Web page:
History of Addenbrooke's and the Rosie
Addenbrooke's was one of the first provincial, voluntary hospitals in Britain and as such has a long and important history. It opened in 1766 in Trumpington Street, Cambridge. Dr John Addenbrooke left just over £4500 in his will "to hire and fit up, purchase or erect a small, physical hospital in the town of Cambridge for poor people".
Addenbrooke's grew rapidly during the 19th and early 20th centuries, as medical science developed. By the 1950s, the hospital was having difficulty accommodating the expansion generated by the introduction of the National Health Service.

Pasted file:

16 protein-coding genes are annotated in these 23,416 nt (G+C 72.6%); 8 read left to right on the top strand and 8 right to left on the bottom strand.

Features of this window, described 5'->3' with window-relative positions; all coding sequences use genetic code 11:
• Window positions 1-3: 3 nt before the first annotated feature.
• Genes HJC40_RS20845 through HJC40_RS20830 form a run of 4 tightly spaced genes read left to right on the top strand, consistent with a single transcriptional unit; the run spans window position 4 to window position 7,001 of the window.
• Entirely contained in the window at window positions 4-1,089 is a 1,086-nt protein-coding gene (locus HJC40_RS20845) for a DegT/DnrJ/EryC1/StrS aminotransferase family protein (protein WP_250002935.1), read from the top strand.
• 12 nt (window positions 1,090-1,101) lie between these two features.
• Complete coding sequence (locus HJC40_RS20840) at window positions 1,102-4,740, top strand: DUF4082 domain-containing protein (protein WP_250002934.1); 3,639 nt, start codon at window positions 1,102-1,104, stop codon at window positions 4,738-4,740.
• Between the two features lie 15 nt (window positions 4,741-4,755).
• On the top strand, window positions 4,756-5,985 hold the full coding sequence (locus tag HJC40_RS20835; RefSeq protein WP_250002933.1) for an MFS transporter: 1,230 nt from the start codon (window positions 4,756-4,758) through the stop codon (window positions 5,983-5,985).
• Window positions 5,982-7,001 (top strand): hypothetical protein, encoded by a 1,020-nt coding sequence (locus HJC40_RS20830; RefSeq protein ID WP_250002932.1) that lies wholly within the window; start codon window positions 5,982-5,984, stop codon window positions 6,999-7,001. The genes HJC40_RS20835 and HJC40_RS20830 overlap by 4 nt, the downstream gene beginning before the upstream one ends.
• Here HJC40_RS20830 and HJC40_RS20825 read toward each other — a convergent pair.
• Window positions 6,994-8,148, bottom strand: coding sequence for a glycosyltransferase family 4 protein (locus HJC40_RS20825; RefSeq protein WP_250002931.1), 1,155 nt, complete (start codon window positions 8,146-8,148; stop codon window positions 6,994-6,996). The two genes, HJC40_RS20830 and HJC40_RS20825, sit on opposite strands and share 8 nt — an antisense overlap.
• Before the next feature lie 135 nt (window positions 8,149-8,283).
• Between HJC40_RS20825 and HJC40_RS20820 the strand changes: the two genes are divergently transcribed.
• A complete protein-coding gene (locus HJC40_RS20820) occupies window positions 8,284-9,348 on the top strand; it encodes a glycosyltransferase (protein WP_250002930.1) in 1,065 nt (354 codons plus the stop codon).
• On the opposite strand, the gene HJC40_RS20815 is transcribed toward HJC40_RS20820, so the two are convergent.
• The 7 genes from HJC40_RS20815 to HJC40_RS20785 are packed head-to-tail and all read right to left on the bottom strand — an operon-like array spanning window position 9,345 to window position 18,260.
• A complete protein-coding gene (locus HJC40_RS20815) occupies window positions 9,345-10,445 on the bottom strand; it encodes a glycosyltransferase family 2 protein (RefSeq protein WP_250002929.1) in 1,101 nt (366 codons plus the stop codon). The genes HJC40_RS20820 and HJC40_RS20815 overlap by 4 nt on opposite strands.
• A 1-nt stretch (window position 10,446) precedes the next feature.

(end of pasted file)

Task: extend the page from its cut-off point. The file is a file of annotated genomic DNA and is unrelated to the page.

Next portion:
In 1959, building began on a new 66-acre site south of Cambridge, and the first phase of the Hospital was opened by Her Majesty the Queen in May 1962.
In 1993, Addenbrooke's, Fulbourn, the Rosie and their associated community services combined to form the Addenbrooke's NHS Trust.
In 2004, Addenbrooke's became one of the first NHS Foundation Trusts which is today know as Cambridge University Hospitals Foundation Trust.
The Rosie Maternity Hospital is Cambridge's first purpose-built maternity hospital and was opened on Addenbrooke's Hospital's Hills Road site in October 1983, as the successor to Mill Road Maternity Hospital.
Established with a significant benefaction from local philanthropist David Robinson, it was named after his mother.
The records for the hospital are held in the Rosie.